E-Commerce VAT: The Intrinsic Value of a Consignment

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The new EU VAT rules for e-commerce that take effect on 1 July 2021 reference the phrase "consignments of an intrinsic value" a few times. The primary references regard:

  • Marketplaces: Under the new rules, marketplaces are deemed as the supplier for VAT for distance sales of goods from non-EU countries (third country) in consignments of an intrinsic value not exceeding EUR 150;
  • Import Scheme: The import scheme applies only for goods dispatched from a third country in a consignment of an intrinsic value not exceeding EUR 150; and
  • Postal Operators and Express Carriers: The special arrangement for postal operators and express carriers also refers to these consignments. All of these follow the threshold for the EU customs duty exemption. 

But what is actually meant with the terms "consignment" and "intrinsic value?"

A single consignment is:

  • Goods packed together, and
  • Dispatched simultaneously, by the
  • Same consignor (supplier, underlying supplier, or marketplace), to the
  • Same consignee (customer in the EU), and covered by the
  • Same transport contract

Consequently, goods dispatched by the same consignor to the same consignee that were ordered and shipped separately, even if arriving on the same day but as separate parcels, would be separate consignments. However, if goods are ordered separately but dispatched together, this would still be a single consignment. If there is a suspicion that the consignment was split on purpose to avoid customs duties, it should still be considered a single consignment. This could, for example, be the case if a pair of shoes are dispatched as separate items.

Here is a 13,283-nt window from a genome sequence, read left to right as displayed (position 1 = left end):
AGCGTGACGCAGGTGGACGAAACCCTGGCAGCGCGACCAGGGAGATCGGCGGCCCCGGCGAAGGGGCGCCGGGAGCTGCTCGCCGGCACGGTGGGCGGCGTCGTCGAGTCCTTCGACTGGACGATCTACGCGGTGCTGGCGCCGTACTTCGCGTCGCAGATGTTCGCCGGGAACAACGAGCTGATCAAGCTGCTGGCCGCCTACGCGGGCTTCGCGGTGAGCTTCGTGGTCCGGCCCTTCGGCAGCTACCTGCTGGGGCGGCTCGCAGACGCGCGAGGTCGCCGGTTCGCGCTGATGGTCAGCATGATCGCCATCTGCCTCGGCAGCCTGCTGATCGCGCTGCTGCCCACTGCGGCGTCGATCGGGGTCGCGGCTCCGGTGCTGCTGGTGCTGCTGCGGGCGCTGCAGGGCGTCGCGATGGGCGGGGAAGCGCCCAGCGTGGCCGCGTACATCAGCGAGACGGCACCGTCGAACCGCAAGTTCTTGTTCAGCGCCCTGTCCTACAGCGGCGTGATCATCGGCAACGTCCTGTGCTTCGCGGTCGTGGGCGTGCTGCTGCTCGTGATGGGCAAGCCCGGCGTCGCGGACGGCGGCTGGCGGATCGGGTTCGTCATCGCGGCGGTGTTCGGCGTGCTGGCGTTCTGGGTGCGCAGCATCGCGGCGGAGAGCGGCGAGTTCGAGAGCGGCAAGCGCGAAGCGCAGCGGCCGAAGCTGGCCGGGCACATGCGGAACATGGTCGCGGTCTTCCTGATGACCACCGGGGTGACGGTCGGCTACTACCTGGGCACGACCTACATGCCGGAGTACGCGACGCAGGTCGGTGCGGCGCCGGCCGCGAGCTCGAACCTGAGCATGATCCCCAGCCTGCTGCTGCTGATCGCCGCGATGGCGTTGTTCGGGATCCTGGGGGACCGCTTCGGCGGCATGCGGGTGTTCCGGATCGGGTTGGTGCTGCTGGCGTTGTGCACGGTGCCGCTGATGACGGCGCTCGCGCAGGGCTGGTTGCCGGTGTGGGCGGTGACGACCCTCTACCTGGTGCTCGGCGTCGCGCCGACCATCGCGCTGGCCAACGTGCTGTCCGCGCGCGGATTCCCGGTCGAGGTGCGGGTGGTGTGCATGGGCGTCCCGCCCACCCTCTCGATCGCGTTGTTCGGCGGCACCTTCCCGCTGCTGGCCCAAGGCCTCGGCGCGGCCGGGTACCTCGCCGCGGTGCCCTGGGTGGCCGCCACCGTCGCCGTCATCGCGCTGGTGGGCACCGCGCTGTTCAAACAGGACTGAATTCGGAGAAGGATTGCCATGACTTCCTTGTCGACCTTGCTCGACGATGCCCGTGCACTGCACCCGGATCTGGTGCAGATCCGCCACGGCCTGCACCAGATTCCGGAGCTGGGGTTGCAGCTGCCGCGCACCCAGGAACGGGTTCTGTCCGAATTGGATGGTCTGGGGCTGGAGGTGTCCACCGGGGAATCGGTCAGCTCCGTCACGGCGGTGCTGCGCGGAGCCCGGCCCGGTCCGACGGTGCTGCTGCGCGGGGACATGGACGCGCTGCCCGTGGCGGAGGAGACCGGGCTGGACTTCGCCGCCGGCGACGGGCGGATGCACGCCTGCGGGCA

Marketplaces or other electronic interfaces are required to make assumptions when multiple products are ordered, but they do not have the information at the time of payment if the underlying supplier will dispatch the products in one or multiple consignments. So, if the same customer orders multiple products simultaneously and from the same vendor, the marketplace would assume it will be one single consignment. 

The other element is the intrinsic value for which the customs legislation has introduced an EU-wide legally binding definition:

"The price of the goods themselves when sold for export to the EU, excluding transport and insurance costs, unless they are included in the price and not separately indicated on the invoice, and any other taxes and charges."

So, this is the customer's net price at the time of the supply (i.e. when the payment was accepted), as shown on the commercial invoice accompanying the goods. To avoid discussions on the intrinsic value of the products, the VAT, transport fees, insurance, export taxes, etc., should be specified on the invoice. When invoicing for a sale in a currency other than the euro, it is advised to indicate the price in EUR when the payment is accepted to prevent issues from exchange rate fluctuations.

In this simplified example, a customer in the EU orders a winter coat through a marketplace from a Canadian vendor.